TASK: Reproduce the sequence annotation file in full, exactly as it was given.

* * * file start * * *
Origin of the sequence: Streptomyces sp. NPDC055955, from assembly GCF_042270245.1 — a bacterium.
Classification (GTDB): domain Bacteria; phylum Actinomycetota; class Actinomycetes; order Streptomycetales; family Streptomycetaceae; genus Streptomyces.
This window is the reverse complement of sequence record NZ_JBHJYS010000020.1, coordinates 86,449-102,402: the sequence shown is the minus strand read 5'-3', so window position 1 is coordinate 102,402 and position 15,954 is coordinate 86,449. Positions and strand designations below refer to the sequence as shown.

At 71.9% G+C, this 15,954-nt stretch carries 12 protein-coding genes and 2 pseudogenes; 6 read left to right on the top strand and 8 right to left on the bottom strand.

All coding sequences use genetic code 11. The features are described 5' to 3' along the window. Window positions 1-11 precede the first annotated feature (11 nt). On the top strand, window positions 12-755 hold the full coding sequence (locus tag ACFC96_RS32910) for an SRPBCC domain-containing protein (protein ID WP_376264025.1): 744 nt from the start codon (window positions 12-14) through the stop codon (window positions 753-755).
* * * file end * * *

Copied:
Origin of the sequence: Streptomyces sp. NPDC055955, from assembly GCF_042270245.1 — a bacterium.
Classification (GTDB): domain Bacteria; phylum Actinomycetota; class Actinomycetes; order Streptomycetales; family Streptomycetaceae; genus Streptomyces.
This window is the reverse complement of sequence record NZ_JBHJYS010000020.1, coordinates 86,449-102,402: the sequence shown is the minus strand read 5'-3', so window position 1 is coordinate 102,402 and position 15,954 is coordinate 86,449. Positions and strand designations below refer to the sequence as shown.

At 71.9% G+C, this 15,954-nt stretch carries 12 protein-coding genes and 2 pseudogenes; 6 read left to right on the top strand and 8 right to left on the bottom strand.

All coding sequences use genetic code 11. The features are described 5' to 3' along the window. Window positions 1-11 precede the first annotated feature (11 nt). On the top strand, window positions 12-755 hold the full coding sequence (locus tag ACFC96_RS32910) for an SRPBCC domain-containing protein (protein ID WP_376264025.1): 744 nt from the start codon (window positions 12-14) through the stop codon (window positions 753-755).